What about the main characters?
This book has several main characters in my opinion; this "main lines" will tell the story of all at the same time. I found both Crystal and Suckhvinder as different as they are, they were very well written, and I could feel for them more than empathy. I had a bit more of a problem sympathising with any of the adults in the book, since they all seemed whiny and funny enough, behave as teenagers as much as the teens themselves. I found Samantha very entertaining, but even then, it didn't fully click.
I believe that most of the people who were "disappointed" at this book it was because they were expecting something like Harry Potter...and this is so not that type of book.
Now that we have established this, I will tell you that I actually quite enjoyed the book. For a book with so many characters it was easy to follow what was happening to whom. There is a lot of social critic without being a "soap box" book.
Funny enough this book reminded me of Under the Dome, simply because of how a single event modifies so drastically everyone else in a tiny town. In a way the people of Pagford are also under a bubble, except that in this case is of their own construction.
There were some very crude moments but this brought deeper "humanity" to the characters and by the end the felt quite tangible for me. The end was unexcpeted enough to surprise me, but not out of the blue in a way that would've ruined the whole dynamic of the book for me.
I really enjoyed Tom Hollander as a narrator, his tone is very pleasant and although, as non native speaker, I'm more used to an American accent I had no trouble whatsoever following him.
I don't usually rate books so late, but I had to add my two cents to the reviews about this book. It is not a easy read, but Rowling has great insight into the teenage psyche. That said, this book is for adults. Not an easy or fun read but worth the trauma for the beauty of a story well told.
I'm sure, (in the way that someone who has never met or spoken with the author can be sure) that J.K. Rowling was trying to write a book that was as far from Harry Potter as she could get. She had to show that she could do something else. She has certainly succeeded. I don't think that this was supposed to be a light hearted romp at all. It is not. This book is dark and brooding. If you are waiting for the uplifting moment, it never comes. The other side of that is that she wrote this book very well. Part of what makes it dark and disturbing is that she is good at description and she is excellent and setting a scene in small towns in England. I didn't really like the book but I was engaged with it to the end.
The reader knocked this one out of the park! I think that part of what made the book so engaging was that he was reading it. I hope this book lands him a big stack of contracts to perform other books. He needs to do more!
I didn't like the story but it was well crafted.
*Making the leap from the world of magical youth to all-things-adult is not always and easy transition...how many jaws hit the ground when Hannah Montana dropped it like it's hot with a pole on the Teen Choice Awards, a move unanaimously considered by critics to be *inappropriate* and *ill-advised*. I am NOT saying this book is inappropriate or ill-advised -- only noting that there is always a risk involved when a anyone makes a 180* turn from the iconic role people have readily and so fondly associated them with. And this is a certainly a complete change of direction from an enchanted world to a mean gritty village on the opposite pole.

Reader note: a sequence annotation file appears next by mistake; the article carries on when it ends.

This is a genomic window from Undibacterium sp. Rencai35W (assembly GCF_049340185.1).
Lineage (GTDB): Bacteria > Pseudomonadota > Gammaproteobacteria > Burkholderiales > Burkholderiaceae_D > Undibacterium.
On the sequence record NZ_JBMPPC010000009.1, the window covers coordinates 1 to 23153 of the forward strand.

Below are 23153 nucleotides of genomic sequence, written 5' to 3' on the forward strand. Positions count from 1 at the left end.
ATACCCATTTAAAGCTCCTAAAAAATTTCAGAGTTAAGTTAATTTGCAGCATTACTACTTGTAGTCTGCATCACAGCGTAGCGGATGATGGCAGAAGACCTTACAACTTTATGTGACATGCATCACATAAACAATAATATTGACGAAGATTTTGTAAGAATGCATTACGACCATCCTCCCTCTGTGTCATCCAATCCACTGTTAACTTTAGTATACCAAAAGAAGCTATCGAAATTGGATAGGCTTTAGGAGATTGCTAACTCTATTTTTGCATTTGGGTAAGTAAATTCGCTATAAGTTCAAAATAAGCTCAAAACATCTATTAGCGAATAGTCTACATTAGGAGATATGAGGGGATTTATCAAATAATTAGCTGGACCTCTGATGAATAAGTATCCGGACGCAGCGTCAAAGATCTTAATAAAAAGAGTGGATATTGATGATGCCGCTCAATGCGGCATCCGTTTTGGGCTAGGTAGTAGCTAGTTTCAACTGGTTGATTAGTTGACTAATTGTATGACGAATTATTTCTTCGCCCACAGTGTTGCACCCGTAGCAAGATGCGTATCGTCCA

Apparently this turn-about was also difficult for the professional critics (and amusing): 1) Time magazine went so far as to *award* Rowling the Booker Prize, raving that it is *brilliant* and full of *literary intelligence*, going on to quote, "Rowling shows off a new descriptive dexterity, an extra verbal gear that until now she kept in reserve: a used condom in the grass is 'the gossamer cocoon of some large grub.'" 2) The NY Times called the novel *dull* and *crudely staged*, quoting the exact passage (that so moved Times Entertainment) as an example: "a gross description of a used condom 'glistening in the grass beside her feet like the gossamer cocoon of some large grub.'" Who am I to argue with the pros...
My unprofessional opinion: I agree with Time Magazine somewhat, but I experienced what the NY Times observed. I struggled to stay with this and admit I probably would not have were it not for Rowling's name and my expectations. Any book about hard drug abuse, violence, rape, bullying, suicide, and skanky sex, is of course a demanding read...combined with a roster of mean and nasty amoral characters-- and the demand is not worth the reward. Yes, the wretched characters tugged at my emotions, (the teen characters were the highlight of this book), but they were largely already so irrevocably damaged, or so repellent that it was logically impossible to cling to any hope. The first 2/3 of the book is burdened with descriptions, the dreary town, the residents, the politics, the history, the mundane day-to-day -- so slow and ponderous that it feels almost like it is written in real time. The novel picks up speed towards the end, but not the mood -- depressing and disparaging, perhaps Rowlings views of some of society, and her rally for change.
There are moments of brilliance, some great socio-political agendas going on, and some satirical humor, but I have to disagree with reviewers that compare this to other great English novels and their dark humor. The humor here is much darker than the British classics; it's black, mean-spirited schadenfreude and I almost felt guilty for even thinking of a grin. There will be some that will pass on this book because of the subject matter or be turned away by the language, others will find it slow, some may not be willing to allow Rowling such a reversal, and I'm sure there will be those that unfairly compare this to her monolithic HP series. Myself, I'll be recommending Casual Vacancy very judiciously to just a few friends. Rowling is an immensely talented writer and thinker, and I understand where she was going with this, I just couldn't go there with her, but admire her willingness to explore and take us along. I'm looking forward to her next transition, and not looking back. Even with the *brilliance* and *literary intelligence*...this just wasn't my preferred cup of tea.